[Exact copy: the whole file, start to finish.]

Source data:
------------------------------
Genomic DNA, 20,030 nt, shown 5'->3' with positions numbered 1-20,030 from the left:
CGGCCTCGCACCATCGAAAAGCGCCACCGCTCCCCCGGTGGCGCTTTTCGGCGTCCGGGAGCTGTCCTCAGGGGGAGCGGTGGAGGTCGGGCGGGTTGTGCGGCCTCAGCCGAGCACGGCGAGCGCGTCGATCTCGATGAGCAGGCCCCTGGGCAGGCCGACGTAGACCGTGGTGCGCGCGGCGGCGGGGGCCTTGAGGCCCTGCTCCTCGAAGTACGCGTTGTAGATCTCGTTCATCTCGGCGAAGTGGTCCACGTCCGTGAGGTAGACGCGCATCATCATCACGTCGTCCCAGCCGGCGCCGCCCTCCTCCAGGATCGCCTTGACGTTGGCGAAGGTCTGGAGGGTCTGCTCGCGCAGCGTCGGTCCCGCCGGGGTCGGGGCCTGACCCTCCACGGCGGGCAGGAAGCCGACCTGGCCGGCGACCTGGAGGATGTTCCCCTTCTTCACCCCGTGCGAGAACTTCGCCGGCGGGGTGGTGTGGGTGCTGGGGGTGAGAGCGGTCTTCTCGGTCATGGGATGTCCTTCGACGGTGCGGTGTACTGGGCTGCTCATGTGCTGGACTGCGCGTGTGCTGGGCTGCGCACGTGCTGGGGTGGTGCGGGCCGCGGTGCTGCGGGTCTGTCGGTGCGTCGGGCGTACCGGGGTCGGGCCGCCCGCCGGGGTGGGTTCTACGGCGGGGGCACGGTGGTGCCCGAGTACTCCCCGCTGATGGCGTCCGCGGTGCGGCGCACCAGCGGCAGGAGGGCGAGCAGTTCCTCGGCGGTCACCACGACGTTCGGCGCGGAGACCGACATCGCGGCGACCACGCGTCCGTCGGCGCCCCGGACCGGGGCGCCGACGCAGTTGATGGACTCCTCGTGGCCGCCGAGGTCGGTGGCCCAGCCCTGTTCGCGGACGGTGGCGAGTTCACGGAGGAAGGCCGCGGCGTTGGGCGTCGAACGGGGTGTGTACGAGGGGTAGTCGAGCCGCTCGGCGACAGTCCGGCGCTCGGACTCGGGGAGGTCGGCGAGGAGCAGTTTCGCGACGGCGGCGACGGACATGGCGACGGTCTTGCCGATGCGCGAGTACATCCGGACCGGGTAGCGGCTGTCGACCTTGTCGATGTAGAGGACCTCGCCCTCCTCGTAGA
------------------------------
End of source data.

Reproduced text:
Genomic DNA, 20,030 nt, shown 5'->3' with positions numbered 1-20,030 from the left:
CGGCCTCGCACCATCGAAAAGCGCCACCGCTCCCCCGGTGGCGCTTTTCGGCGTCCGGGAGCTGTCCTCAGGGGGAGCGGTGGAGGTCGGGCGGGTTGTGCGGCCTCAGCCGAGCACGGCGAGCGCGTCGATCTCGATGAGCAGGCCCCTGGGCAGGCCGACGTAGACCGTGGTGCGCGCGGCGGCGGGGGCCTTGAGGCCCTGCTCCTCGAAGTACGCGTTGTAGATCTCGTTCATCTCGGCGAAGTGGTCCACGTCCGTGAGGTAGACGCGCATCATCATCACGTCGTCCCAGCCGGCGCCGCCCTCCTCCAGGATCGCCTTGACGTTGGCGAAGGTCTGGAGGGTCTGCTCGCGCAGCGTCGGTCCCGCCGGGGTCGGGGCCTGACCCTCCACGGCGGGCAGGAAGCCGACCTGGCCGGCGACCTGGAGGATGTTCCCCTTCTTCACCCCGTGCGAGAACTTCGCCGGCGGGGTGGTGTGGGTGCTGGGGGTGAGAGCGGTCTTCTCGGTCATGGGATGTCCTTCGACGGTGCGGTGTACTGGGCTGCTCATGTGCTGGACTGCGCGTGTGCTGGGCTGCGCACGTGCTGGGGTGGTGCGGGCCGCGGTGCTGCGGGTCTGTCGGTGCGTCGGGCGTACCGGGGTCGGGCCGCCCGCCGGGGTGGGTTCTACGGCGGGGGCACGGTGGTGCCCGAGTACTCCCCGCTGATGGCGTCCGCGGTGCGGCGCACCAGCGGCAGGAGGGCGAGCAGTTCCTCGGCGGTCACCACGACGTTCGGCGCGGAGACCGACATCGCGGCGACCACGCGTCCGTCGGCGCCCCGGACCGGGGCGCCGACGCAGTTGATGGACTCCTCGTGGCCGCCGAGGTCGGTGGCCCAGCCCTGTTCGCGGACGGTGGCGAGTTCACGGAGGAAGGCCGCGGCGTTGGGCGTCGAACGGGGTGTGTACGAGGGGTAGTCGAGCCGCTCGGCGACAGTCCGGCGCTCGGACTCGGGGAGGTCGGCGAGGAGCAGTTTCGCGACGGCGGCGACGGACATGGCGACGGTCTTGCCGATGCGCGAGTACATCCGGACCGGGTAGCGGCTGTCGACCTTGTCGATGTAGAGGACCTCGCCCTCCTCGTAGA